“Smile, for everyone lacks self-confidence and more than any other one thing a smile reassures them.”
Edification is generally thought of in spiritual terms. It is mostly in the bible that I’ve seen it used. We have the ability to edify others through our words or actions. How often do we let those opportunities slip by?
Many people are natural edifiers. There are also many destructive or toxic people. Aren’t we all drawn to people who make us feel good about ourselves? I don’t mean puffed up about ourselves, but we do enjoy feeling worthy.
I know negative people, and I try to stay a way from them. It’s exhausting trying to help them see the positive side of life. If I spend too much time in that presence, I start feeling down, and then I take others down with me.
I recently encountered someone who continuously said bad things about others or accused them of doing wrong. I kept trying to point out the good qualities of the other people and tried to get the person to refocus. Sometimes, perspective is everything in understanding someone’s actions. However, when a person tears everyone else down to builds themselves up, I kind of think the problem lies therein. I couldn’t bring myself to outright call the person out. Would you have? Or would you have continued trying to turn the conversation around? Or would you have just given up?
Do you know what I’m speaking of when I say people pretend to be lifting others up but are actually tearing them down in the same breath? You know those kind of compliments…“You’re really smart to not have an important job.” or “You look really nice with all that weight you’ve put on.” Or they compliment you but up themselves one…“I enjoyed your get together. Just wait until you have as many friends as me and you throw parties all the time.” They might even say something as crass as “I don’t care what others say. I still like you.” Gee, thanks!
Some people build themselves up by treating others like they are less than them. One of the things that truly irks me is watching someone disrespect servers or cashiers. The manner in which people handle wait staff tells me all I need to know about their true character.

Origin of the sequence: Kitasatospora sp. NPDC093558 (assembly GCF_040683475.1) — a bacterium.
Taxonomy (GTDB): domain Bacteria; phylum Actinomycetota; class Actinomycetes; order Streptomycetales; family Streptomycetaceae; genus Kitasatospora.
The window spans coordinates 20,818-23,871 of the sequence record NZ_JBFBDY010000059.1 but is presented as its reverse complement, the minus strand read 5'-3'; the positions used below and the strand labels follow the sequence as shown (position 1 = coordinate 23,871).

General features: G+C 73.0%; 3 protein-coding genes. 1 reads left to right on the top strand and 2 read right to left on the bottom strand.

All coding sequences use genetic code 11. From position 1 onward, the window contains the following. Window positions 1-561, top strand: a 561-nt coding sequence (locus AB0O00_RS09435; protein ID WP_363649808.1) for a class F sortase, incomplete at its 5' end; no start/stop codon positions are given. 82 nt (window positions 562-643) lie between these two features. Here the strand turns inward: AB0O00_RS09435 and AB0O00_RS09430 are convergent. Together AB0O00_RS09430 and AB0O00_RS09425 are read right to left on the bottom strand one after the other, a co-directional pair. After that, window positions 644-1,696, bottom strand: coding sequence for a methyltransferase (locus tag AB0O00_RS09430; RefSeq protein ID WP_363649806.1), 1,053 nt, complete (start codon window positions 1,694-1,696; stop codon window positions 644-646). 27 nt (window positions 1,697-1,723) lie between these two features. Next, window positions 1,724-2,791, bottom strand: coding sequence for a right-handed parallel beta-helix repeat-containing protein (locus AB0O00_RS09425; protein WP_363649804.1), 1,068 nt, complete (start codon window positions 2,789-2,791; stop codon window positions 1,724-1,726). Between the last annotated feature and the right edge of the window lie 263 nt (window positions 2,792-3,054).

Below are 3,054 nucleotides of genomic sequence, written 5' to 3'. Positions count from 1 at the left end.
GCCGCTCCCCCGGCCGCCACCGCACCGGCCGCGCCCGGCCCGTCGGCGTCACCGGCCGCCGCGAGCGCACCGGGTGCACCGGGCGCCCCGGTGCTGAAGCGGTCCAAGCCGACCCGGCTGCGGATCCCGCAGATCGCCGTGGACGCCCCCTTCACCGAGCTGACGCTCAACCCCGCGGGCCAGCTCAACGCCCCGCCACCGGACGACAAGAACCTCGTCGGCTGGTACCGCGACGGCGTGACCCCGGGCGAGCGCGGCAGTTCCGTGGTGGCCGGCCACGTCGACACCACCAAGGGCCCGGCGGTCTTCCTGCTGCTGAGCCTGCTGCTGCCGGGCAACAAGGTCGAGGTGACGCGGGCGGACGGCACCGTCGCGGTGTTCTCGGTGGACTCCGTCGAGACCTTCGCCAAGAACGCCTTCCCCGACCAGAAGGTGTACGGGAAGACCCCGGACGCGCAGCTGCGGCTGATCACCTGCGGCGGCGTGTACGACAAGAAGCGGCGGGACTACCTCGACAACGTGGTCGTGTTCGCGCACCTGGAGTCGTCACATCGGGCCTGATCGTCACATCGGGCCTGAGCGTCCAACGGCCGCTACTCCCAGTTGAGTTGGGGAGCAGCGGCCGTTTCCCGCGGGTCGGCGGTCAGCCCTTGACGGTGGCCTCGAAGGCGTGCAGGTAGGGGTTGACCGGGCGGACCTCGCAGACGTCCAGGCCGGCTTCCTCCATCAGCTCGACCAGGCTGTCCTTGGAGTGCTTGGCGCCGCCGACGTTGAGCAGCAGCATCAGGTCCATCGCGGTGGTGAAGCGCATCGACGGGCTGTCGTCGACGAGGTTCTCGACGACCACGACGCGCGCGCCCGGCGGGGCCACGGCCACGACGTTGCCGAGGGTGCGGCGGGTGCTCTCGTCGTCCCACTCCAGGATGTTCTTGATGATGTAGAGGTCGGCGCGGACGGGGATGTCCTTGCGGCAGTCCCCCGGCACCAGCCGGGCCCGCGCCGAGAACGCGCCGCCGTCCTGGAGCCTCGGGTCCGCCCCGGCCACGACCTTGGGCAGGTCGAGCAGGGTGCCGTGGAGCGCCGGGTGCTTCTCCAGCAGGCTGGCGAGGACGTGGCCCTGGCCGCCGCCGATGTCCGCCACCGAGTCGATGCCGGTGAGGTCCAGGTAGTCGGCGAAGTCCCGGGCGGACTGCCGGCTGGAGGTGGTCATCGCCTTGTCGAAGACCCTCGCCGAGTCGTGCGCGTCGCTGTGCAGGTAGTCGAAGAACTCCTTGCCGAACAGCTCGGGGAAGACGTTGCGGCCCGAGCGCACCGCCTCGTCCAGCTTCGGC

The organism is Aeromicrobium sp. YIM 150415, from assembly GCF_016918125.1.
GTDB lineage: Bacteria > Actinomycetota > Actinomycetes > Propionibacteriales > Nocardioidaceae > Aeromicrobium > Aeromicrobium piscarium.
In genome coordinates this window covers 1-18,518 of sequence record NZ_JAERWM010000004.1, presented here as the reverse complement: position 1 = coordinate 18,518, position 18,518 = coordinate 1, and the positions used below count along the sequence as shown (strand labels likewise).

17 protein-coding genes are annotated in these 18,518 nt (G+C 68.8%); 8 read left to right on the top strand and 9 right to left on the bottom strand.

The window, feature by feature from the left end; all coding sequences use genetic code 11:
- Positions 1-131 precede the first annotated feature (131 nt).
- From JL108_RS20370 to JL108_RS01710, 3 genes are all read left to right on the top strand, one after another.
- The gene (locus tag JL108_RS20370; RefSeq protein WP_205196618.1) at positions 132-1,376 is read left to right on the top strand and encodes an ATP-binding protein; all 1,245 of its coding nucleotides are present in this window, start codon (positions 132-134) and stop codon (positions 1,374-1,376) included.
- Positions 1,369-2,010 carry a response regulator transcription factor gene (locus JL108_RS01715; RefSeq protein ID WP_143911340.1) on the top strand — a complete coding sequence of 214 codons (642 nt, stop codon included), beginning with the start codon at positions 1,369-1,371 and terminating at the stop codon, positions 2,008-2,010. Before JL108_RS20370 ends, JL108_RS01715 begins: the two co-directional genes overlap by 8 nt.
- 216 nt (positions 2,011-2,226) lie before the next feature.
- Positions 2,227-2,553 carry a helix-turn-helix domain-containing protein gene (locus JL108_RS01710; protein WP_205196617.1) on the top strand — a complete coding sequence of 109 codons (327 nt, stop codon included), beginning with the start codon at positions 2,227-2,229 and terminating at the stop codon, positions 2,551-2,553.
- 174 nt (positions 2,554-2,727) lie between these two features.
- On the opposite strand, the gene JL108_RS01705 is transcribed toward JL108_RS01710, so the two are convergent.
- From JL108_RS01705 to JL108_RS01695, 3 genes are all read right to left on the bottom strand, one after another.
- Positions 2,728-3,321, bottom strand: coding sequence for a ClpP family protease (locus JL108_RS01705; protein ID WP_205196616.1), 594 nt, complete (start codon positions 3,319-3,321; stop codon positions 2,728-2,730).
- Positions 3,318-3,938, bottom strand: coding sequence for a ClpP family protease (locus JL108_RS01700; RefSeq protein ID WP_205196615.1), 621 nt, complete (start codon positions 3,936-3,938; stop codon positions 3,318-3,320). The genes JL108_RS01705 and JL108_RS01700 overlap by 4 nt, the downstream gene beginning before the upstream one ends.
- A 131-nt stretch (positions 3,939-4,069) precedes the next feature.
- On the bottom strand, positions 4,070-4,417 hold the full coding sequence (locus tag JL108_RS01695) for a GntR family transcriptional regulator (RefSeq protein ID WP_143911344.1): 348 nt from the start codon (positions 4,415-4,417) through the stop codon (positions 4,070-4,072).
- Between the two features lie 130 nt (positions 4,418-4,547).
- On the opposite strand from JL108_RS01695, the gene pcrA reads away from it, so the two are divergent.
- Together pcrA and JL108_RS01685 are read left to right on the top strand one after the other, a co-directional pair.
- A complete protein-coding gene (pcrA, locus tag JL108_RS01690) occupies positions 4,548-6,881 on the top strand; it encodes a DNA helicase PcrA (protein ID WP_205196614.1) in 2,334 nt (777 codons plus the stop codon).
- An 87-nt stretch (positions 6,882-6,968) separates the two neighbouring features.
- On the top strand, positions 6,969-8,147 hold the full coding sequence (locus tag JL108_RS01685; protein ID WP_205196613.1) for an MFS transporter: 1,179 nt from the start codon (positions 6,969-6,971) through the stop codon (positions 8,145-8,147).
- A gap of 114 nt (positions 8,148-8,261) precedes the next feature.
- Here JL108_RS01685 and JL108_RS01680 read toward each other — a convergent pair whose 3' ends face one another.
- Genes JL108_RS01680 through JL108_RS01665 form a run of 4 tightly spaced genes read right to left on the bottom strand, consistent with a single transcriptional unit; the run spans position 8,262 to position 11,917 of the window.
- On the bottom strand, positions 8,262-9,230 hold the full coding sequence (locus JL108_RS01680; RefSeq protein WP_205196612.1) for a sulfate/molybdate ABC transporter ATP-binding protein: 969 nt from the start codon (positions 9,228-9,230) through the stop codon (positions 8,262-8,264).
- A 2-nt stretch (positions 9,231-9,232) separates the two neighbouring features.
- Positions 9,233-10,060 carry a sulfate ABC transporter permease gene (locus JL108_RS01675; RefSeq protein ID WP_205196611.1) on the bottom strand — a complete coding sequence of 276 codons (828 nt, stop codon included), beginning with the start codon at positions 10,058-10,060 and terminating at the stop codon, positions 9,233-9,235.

My youngest child once had a teacher who made it a point to let the entire class know she did not like football players. (Maybe she was dumped by a football player in high school?!) She deemed them all stupid. There were three football players in this class, and she pointed them out. Had she checked their records, she would have found that they were all gifted students. Instead she chose to pick them apart at every opportunity. The boys developed bad attitudes toward her. It finally got so bad that we ended up having to go to conference. She apologized for her comment, but nitpicked their papers for the rest of the year. (example: simple two point grammatical error was charged twenty points for the entire paragraph instead of the one sentence.) The boys felt defeated. They hated going to class and did not have a productive learning period. I am not defending the student’s attitudes, but she was the adult and had the power to reverse the situation. Had she chosen to reward them with positive feedback, their attitudes would have been much better.
I know that in dealing with small children, I get a better response on praising good behavior than I do pointing out bad behavior. People, no matter their age, like to feel good about themselves. I do realize that children like attention in any form, but shouldn’t adults be too mature for this?
Edification need not come only in the form of moral or spiritual guidance. We can build others up simply by the way we choose to live. When we smile at someone, we lift their spirits. We have the capability to edify others by complimenting them, hugging them, helping them, teaching them, and even by taking the time to listen to what they have to say. We edify others by letting them know they matter to us. Being there for others is an important part of edification.
Attitudes are contagious. If we lift others up, they’re more likely to go out and do the same. Do you ever tell military personnel thank you for their service to our country? Do you perform small acts of kindness to your neighbors? Do you tell the people in your family how important they are to you? I don’t do any of those things nearly as often as I should. In fact, it can be scary to put yourself out there…people might just think you’re crazy…or they might just pass it on.